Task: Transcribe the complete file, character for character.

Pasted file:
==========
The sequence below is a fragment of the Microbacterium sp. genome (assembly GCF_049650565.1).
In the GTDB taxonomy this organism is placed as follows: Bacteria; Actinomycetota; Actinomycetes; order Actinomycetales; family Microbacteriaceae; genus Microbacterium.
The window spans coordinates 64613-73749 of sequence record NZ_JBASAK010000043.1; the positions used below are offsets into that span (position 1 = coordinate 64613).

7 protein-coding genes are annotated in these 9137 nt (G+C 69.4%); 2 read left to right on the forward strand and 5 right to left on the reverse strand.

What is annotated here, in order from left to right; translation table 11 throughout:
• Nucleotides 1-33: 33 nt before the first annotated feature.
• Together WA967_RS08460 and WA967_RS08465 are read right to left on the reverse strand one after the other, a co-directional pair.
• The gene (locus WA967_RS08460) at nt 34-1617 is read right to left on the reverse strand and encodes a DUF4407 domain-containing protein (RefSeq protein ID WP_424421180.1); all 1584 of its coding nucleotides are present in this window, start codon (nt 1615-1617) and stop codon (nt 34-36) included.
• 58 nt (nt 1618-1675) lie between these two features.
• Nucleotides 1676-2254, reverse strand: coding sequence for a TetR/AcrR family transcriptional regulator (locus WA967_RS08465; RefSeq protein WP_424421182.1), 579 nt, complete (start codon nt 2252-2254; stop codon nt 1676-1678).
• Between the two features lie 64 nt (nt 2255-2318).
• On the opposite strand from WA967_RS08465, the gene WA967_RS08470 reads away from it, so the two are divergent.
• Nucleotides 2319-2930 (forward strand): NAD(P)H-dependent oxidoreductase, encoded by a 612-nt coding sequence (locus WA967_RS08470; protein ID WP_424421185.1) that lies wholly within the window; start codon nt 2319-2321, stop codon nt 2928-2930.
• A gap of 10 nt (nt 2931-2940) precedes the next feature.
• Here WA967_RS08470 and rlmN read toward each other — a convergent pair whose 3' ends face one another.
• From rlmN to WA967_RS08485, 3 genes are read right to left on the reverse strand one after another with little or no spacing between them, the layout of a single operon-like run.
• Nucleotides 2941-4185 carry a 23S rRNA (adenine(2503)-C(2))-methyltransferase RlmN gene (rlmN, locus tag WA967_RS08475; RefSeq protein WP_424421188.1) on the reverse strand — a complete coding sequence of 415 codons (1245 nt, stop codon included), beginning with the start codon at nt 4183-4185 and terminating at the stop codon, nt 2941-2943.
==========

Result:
The sequence below is a fragment of the Microbacterium sp. genome (assembly GCF_049650565.1).
In the GTDB taxonomy this organism is placed as follows: Bacteria; Actinomycetota; Actinomycetes; order Actinomycetales; family Microbacteriaceae; genus Microbacterium.
The window spans coordinates 64613-73749 of sequence record NZ_JBASAK010000043.1; the positions used below are offsets into that span (position 1 = coordinate 64613).

7 protein-coding genes are annotated in these 9137 nt (G+C 69.4%); 2 read left to right on the forward strand and 5 right to left on the reverse strand.

What is annotated here, in order from left to right; translation table 11 throughout:
• Nucleotides 1-33: 33 nt before the first annotated feature.
• Together WA967_RS08460 and WA967_RS08465 are read right to left on the reverse strand one after the other, a co-directional pair.
• The gene (locus WA967_RS08460) at nt 34-1617 is read right to left on the reverse strand and encodes a DUF4407 domain-containing protein (RefSeq protein ID WP_424421180.1); all 1584 of its coding nucleotides are present in this window, start codon (nt 1615-1617) and stop codon (nt 34-36) included.
• 58 nt (nt 1618-1675) lie between these two features.
• Nucleotides 1676-2254, reverse strand: coding sequence for a TetR/AcrR family transcriptional regulator (locus WA967_RS08465; RefSeq protein WP_424421182.1), 579 nt, complete (start codon nt 2252-2254; stop codon nt 1676-1678).
• Between the two features lie 64 nt (nt 2255-2318).
• On the opposite strand from WA967_RS08465, the gene WA967_RS08470 reads away from it, so the two are divergent.
• Nucleotides 2319-2930 (forward strand): NAD(P)H-dependent oxidoreductase, encoded by a 612-nt coding sequence (locus WA967_RS08470; protein ID WP_424421185.1) that lies wholly within the window; start codon nt 2319-2321, stop codon nt 2928-2930.
• A gap of 10 nt (nt 2931-2940) precedes the next feature.
• Here WA967_RS08470 and rlmN read toward each other — a convergent pair whose 3' ends face one another.
• From rlmN to WA967_RS08485, 3 genes are read right to left on the reverse strand one after another with little or no spacing between them, the layout of a single operon-like run.
• Nucleotides 2941-4185 carry a 23S rRNA (adenine(2503)-C(2))-methyltransferase RlmN gene (rlmN, locus tag WA967_RS08475; RefSeq protein WP_424421188.1) on the reverse strand — a complete coding sequence of 415 codons (1245 nt, stop codon included), beginning with the start codon at nt 4183-4185 and terminating at the stop codon, nt 2941-2943.